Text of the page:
Loverde was born in Los Angeles, California in 1947. Little is known about his family background, but some time during the early 1970s he relocated to New York City to take a job as a DJ at the Yellow Fingers nightclub. Loverde continued working at this venue for four years, during this time becoming more interested in music production and playing the guitar. During the 1970s, Frank met Linda Imperial in St. Louis, Missouri while working as a guest DJ at a newly opened night club. In the late 1970s, Loverde re-located to San Francisco with partner Dan Straehorn (a dance choreographer).
Musical careerWorking with Linda Imperial and her sister, Loverde made a name for himself on the San Francisco club scene as both a DJ and performer. During this time, the trio gained a record deal with Prism Records and released Iko-Iko, a record produced by Patrick Cowley and Michael Finden, in 1980. Loverde continued on the club circuit, occasionally working on studio projects, until 1982 when he was given an instrumental track by Patrick Cowley and asked to write lyrics for it. This track became "Die Hard Lover", which was recorded along with Linda Imperial and Peggy Gibbons. The trio, now calling themselves Loverde, had huge success with the single in 1982 and became celebrities in the Hi-NRG music community.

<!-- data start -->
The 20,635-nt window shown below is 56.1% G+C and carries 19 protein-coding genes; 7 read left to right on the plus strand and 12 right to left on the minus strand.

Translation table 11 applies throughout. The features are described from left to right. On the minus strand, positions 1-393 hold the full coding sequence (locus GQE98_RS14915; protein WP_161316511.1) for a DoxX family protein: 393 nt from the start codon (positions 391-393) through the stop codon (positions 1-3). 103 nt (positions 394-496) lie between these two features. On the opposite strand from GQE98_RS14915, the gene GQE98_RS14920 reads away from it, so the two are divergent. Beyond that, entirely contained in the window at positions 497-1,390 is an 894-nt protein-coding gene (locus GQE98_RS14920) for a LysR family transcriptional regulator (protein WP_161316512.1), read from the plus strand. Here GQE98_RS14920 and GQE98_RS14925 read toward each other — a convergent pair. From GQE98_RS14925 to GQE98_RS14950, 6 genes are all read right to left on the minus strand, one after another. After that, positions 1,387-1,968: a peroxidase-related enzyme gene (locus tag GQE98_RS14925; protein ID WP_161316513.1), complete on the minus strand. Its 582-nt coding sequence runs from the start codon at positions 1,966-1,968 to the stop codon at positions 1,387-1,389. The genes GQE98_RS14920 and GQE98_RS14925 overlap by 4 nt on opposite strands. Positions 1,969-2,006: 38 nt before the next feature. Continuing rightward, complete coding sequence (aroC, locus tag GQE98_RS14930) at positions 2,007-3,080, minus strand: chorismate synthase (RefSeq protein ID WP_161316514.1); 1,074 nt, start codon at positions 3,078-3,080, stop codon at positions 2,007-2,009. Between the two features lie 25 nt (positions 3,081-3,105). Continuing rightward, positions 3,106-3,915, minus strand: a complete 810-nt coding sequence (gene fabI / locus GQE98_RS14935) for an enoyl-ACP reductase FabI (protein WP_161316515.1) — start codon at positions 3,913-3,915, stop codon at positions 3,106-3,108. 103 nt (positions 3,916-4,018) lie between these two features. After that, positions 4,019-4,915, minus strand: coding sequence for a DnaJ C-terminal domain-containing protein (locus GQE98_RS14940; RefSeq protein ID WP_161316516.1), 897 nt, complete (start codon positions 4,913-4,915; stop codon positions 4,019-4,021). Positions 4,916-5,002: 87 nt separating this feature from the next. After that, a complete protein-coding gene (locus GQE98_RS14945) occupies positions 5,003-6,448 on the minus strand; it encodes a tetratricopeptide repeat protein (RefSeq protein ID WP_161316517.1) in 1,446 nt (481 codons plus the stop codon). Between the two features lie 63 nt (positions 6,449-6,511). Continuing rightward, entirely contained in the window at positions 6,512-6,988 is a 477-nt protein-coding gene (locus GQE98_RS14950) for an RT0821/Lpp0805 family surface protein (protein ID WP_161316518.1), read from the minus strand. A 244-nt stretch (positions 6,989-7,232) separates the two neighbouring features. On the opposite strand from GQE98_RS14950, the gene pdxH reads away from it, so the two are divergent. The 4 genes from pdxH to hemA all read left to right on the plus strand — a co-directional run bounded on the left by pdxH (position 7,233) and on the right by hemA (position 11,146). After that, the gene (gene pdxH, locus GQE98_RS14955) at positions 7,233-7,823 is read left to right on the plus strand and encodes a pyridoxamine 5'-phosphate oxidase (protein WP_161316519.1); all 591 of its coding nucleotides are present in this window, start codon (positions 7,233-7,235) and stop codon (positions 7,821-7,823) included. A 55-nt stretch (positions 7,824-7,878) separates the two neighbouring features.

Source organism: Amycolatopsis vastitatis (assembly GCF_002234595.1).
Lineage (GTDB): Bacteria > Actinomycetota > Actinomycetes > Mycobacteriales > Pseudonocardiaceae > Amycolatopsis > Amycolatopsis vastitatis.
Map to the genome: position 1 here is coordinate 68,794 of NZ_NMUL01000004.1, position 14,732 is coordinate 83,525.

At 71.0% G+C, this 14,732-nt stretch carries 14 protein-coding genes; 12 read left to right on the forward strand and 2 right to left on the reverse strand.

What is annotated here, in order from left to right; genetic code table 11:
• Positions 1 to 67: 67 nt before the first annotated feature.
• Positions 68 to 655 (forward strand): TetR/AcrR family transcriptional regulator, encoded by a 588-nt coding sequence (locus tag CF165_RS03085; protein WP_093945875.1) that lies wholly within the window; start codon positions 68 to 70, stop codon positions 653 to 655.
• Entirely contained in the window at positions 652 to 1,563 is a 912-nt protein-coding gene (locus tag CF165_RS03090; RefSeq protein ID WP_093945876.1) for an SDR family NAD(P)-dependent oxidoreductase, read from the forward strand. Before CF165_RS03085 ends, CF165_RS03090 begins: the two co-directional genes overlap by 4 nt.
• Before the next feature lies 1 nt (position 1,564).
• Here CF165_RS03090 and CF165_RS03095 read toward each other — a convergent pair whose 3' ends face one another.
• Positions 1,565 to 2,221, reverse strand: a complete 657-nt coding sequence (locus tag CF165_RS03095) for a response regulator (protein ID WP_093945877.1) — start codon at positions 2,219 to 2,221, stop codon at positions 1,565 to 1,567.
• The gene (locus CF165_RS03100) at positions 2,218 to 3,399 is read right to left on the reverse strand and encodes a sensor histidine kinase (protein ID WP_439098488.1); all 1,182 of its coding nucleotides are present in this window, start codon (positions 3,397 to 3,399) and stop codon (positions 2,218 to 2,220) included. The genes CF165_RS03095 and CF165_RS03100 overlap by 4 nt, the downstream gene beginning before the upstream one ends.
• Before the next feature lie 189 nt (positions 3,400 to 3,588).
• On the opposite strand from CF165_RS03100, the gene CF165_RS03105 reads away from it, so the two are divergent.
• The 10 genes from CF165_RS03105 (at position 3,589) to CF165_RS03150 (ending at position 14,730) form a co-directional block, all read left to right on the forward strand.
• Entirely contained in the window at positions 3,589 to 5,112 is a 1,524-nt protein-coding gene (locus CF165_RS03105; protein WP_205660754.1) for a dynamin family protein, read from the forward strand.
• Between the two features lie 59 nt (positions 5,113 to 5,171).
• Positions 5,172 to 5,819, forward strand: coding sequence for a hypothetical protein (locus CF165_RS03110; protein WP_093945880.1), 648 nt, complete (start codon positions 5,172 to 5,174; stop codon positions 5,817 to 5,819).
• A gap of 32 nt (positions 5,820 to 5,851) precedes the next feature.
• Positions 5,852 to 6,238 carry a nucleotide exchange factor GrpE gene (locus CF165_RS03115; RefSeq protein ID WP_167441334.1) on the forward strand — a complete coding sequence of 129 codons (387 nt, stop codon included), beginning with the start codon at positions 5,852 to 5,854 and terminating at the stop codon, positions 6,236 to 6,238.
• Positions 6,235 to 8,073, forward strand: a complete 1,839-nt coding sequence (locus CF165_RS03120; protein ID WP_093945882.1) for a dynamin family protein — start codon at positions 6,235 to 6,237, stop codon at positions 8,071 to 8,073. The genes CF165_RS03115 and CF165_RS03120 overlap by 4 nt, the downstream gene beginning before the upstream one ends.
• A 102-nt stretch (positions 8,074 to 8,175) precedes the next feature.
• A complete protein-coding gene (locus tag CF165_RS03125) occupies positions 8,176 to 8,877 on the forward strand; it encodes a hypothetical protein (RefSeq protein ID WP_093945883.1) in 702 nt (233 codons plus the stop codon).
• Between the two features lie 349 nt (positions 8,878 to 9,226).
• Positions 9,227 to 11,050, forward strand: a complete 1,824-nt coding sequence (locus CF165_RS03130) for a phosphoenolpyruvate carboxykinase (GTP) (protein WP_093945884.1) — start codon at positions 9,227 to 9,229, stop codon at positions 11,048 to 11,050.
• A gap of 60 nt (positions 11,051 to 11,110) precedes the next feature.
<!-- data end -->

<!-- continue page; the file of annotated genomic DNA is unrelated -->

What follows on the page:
Patrick Cowley was becoming increasingly ill, suffering from AIDS, and was unable to contribute anything more than simple synthesizer riffs. Production credits on the single went to Bill Motley and Horus Jack Tolson. Following Cowley's death in 1982, Loverde were unable to repeat their earlier success with new music produced without his input. They recorded Backstreet Romance in 1983, but the record was a commercial failure. Loverde's last works were "Love Takes Me Higher" and "Manifestation of Love", both released in 1987. After the collapse of Megatone Records in 1988, Loverde was unable to find a new contract.